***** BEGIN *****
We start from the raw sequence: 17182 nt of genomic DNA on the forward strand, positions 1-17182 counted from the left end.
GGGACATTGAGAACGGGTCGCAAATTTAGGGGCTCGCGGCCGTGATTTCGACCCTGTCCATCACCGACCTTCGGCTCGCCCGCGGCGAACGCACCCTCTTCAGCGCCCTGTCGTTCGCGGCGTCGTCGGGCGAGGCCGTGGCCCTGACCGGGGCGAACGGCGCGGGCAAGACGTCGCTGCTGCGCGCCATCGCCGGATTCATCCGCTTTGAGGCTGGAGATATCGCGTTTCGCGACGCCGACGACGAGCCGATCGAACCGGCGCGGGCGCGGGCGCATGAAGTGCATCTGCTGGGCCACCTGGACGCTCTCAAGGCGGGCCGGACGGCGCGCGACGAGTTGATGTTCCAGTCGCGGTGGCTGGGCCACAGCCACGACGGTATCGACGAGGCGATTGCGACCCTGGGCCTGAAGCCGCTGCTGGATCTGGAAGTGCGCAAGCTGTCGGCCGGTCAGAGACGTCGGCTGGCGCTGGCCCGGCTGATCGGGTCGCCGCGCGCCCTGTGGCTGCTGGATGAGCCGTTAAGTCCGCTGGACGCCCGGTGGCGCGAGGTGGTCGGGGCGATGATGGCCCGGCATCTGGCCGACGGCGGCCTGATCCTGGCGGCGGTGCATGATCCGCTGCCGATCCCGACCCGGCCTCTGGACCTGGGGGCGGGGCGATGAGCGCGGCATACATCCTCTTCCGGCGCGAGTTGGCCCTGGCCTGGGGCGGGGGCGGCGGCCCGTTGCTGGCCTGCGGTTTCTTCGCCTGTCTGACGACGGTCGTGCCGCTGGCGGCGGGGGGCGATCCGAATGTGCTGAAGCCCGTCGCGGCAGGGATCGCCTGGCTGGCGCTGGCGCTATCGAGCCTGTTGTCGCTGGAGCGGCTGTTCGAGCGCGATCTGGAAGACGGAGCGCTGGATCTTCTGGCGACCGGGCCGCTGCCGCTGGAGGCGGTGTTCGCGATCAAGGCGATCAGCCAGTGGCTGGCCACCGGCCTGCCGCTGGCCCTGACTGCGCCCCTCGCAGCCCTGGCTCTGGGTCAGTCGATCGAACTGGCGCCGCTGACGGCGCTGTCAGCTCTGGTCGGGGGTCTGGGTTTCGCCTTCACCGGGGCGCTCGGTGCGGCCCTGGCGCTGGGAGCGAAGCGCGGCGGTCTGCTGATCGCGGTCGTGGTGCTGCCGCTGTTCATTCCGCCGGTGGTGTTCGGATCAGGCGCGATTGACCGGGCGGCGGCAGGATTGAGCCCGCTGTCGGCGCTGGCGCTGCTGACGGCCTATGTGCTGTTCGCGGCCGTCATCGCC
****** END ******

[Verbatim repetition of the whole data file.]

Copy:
We start from the raw sequence: 17182 nt of genomic DNA on the forward strand, positions 1-17182 counted from the left end.
GGGACATTGAGAACGGGTCGCAAATTTAGGGGCTCGCGGCCGTGATTTCGACCCTGTCCATCACCGACCTTCGGCTCGCCCGCGGCGAACGCACCCTCTTCAGCGCCCTGTCGTTCGCGGCGTCGTCGGGCGAGGCCGTGGCCCTGACCGGGGCGAACGGCGCGGGCAAGACGTCGCTGCTGCGCGCCATCGCCGGATTCATCCGCTTTGAGGCTGGAGATATCGCGTTTCGCGACGCCGACGACGAGCCGATCGAACCGGCGCGGGCGCGGGCGCATGAAGTGCATCTGCTGGGCCACCTGGACGCTCTCAAGGCGGGCCGGACGGCGCGCGACGAGTTGATGTTCCAGTCGCGGTGGCTGGGCCACAGCCACGACGGTATCGACGAGGCGATTGCGACCCTGGGCCTGAAGCCGCTGCTGGATCTGGAAGTGCGCAAGCTGTCGGCCGGTCAGAGACGTCGGCTGGCGCTGGCCCGGCTGATCGGGTCGCCGCGCGCCCTGTGGCTGCTGGATGAGCCGTTAAGTCCGCTGGACGCCCGGTGGCGCGAGGTGGTCGGGGCGATGATGGCCCGGCATCTGGCCGACGGCGGCCTGATCCTGGCGGCGGTGCATGATCCGCTGCCGATCCCGACCCGGCCTCTGGACCTGGGGGCGGGGCGATGAGCGCGGCATACATCCTCTTCCGGCGCGAGTTGGCCCTGGCCTGGGGCGGGGGCGGCGGCCCGTTGCTGGCCTGCGGTTTCTTCGCCTGTCTGACGACGGTCGTGCCGCTGGCGGCGGGGGGCGATCCGAATGTGCTGAAGCCCGTCGCGGCAGGGATCGCCTGGCTGGCGCTGGCGCTATCGAGCCTGTTGTCGCTGGAGCGGCTGTTCGAGCGCGATCTGGAAGACGGAGCGCTGGATCTTCTGGCGACCGGGCCGCTGCCGCTGGAGGCGGTGTTCGCGATCAAGGCGATCAGCCAGTGGCTGGCCACCGGCCTGCCGCTGGCCCTGACTGCGCCCCTCGCAGCCCTGGCTCTGGGTCAGTCGATCGAACTGGCGCCGCTGACGGCGCTGTCAGCTCTGGTCGGGGGTCTGGGTTTCGCCTTCACCGGGGCGCTCGGTGCGGCCCTGGCGCTGGGAGCGAAGCGCGGCGGTCTGCTGATCGCGGTCGTGGTGCTGCCGCTGTTCATTCCGCCGGTGGTGTTCGGATCAGGCGCGATTGACCGGGCGGCGGCAGGATTGAGCCCGCTGTCGGCGCTGGCGCTGCTGACGGCCTATGTGCTGTTCGCGGCCGTCATCGCC